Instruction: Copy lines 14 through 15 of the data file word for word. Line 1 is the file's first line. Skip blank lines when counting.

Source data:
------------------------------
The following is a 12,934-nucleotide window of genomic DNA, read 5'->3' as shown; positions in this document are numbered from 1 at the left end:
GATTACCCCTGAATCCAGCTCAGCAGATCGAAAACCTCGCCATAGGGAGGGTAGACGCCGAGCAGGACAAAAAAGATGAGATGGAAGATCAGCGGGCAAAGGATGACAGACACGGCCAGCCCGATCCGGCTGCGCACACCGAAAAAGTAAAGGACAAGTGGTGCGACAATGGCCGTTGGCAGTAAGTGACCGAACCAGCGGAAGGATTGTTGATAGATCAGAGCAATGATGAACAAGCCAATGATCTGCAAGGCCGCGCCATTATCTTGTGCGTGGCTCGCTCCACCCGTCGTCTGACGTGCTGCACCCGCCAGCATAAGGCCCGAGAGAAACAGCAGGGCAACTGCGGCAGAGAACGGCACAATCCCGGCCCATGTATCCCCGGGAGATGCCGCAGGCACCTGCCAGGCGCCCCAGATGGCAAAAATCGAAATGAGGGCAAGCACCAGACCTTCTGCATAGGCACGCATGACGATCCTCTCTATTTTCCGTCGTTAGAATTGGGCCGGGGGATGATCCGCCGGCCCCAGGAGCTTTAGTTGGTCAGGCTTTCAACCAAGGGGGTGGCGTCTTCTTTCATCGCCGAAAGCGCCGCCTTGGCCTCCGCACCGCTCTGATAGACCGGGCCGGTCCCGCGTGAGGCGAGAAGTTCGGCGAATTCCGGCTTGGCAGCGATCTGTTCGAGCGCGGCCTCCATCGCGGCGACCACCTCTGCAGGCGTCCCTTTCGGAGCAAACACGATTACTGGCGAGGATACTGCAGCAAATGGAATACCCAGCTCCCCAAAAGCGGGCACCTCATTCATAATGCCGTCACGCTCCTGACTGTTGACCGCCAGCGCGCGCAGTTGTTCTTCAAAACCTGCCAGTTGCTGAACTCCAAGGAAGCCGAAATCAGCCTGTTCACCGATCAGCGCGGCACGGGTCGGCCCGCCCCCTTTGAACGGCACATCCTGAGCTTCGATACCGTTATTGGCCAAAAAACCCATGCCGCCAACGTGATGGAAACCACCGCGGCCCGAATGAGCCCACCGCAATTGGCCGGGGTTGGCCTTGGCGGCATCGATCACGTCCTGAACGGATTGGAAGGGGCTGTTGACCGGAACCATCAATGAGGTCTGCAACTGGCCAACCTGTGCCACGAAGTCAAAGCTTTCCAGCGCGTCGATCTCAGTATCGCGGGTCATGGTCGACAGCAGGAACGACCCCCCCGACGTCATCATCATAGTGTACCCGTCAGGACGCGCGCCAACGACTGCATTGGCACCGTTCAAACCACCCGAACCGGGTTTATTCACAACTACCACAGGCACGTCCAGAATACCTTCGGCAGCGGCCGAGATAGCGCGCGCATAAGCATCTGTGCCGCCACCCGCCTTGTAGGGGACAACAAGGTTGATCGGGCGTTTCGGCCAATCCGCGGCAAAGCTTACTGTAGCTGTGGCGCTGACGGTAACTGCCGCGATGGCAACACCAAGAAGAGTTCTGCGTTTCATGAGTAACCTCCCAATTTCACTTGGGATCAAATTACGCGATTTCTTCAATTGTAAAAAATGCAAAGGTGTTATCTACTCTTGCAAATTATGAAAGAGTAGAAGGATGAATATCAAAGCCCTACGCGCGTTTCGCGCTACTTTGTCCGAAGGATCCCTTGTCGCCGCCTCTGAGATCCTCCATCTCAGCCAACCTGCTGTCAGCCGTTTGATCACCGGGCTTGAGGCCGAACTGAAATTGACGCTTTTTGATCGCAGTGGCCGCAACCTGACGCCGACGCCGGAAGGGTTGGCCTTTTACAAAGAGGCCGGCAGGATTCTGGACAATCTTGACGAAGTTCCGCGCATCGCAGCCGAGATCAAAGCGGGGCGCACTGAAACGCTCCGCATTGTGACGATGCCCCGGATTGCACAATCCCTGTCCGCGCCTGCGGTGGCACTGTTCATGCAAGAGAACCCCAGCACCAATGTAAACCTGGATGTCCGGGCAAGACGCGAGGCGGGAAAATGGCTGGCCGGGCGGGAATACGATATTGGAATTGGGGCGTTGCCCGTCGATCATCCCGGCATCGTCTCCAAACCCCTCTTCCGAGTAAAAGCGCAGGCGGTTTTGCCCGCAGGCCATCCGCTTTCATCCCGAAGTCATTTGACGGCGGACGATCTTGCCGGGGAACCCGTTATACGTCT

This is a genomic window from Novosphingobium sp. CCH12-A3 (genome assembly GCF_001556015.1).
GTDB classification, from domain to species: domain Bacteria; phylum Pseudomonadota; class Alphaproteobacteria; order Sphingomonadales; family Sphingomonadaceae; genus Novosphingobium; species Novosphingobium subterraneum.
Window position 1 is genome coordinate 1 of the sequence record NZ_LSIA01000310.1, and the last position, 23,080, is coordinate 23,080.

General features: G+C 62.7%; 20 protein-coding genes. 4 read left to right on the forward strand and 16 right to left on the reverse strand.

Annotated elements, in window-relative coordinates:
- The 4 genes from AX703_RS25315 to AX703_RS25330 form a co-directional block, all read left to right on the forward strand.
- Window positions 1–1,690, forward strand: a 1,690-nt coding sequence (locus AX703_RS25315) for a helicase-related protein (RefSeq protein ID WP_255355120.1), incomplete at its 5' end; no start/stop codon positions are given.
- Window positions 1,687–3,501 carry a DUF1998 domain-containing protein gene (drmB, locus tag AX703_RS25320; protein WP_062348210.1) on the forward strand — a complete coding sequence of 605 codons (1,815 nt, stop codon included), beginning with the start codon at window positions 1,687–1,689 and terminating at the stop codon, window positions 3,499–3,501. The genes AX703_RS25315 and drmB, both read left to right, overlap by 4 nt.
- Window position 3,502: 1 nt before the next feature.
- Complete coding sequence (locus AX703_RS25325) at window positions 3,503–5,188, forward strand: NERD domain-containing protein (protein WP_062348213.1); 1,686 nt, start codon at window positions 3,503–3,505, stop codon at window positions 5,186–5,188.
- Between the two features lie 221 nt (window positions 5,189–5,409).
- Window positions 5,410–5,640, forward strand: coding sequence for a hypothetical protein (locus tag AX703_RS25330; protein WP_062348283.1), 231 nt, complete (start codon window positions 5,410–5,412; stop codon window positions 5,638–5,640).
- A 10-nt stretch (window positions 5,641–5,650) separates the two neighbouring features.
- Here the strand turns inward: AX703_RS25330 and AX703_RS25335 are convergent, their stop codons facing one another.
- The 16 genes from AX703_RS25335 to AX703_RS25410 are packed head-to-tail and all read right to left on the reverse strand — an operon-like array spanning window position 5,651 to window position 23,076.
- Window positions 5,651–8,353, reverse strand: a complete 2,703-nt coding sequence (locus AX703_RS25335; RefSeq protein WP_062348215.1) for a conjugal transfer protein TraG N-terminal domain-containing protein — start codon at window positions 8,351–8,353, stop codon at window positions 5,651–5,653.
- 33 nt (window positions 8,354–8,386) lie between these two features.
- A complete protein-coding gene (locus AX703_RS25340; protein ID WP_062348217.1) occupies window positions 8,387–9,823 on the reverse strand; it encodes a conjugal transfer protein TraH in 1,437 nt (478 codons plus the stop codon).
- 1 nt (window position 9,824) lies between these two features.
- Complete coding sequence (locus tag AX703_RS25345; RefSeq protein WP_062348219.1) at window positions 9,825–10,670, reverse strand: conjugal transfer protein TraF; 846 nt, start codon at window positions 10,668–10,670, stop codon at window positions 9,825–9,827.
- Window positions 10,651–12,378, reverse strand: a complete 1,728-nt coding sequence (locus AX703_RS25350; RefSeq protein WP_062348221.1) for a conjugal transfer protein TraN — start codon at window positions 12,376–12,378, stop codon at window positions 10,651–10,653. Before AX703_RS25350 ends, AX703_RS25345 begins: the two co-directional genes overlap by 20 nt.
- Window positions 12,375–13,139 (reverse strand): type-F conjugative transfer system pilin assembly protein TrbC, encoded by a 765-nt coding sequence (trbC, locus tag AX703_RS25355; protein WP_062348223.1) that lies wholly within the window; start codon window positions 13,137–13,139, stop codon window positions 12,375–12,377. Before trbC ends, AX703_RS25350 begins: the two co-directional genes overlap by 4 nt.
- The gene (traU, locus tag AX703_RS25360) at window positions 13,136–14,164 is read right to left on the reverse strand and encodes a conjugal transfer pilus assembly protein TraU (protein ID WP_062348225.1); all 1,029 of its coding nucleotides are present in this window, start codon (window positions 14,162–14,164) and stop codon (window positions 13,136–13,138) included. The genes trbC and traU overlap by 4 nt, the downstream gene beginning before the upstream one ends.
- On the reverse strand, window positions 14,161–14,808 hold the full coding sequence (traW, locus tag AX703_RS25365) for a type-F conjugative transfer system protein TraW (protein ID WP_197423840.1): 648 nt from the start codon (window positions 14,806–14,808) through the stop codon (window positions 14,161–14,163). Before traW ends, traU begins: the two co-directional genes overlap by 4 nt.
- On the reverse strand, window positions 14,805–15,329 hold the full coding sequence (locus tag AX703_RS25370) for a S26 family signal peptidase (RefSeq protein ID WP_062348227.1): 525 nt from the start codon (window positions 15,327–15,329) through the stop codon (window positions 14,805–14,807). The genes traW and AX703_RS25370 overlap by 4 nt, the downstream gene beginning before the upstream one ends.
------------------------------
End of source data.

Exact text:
- Window positions 5,410–5,640, forward strand: coding sequence for a hypothetical protein (locus tag AX703_RS25330; protein WP_062348283.1), 231 nt, complete (start codon window positions 5,410–5,412; stop codon window positions 5,638–5,640).
- A 10-nt stretch (window positions 5,641–5,650) separates the two neighbouring features.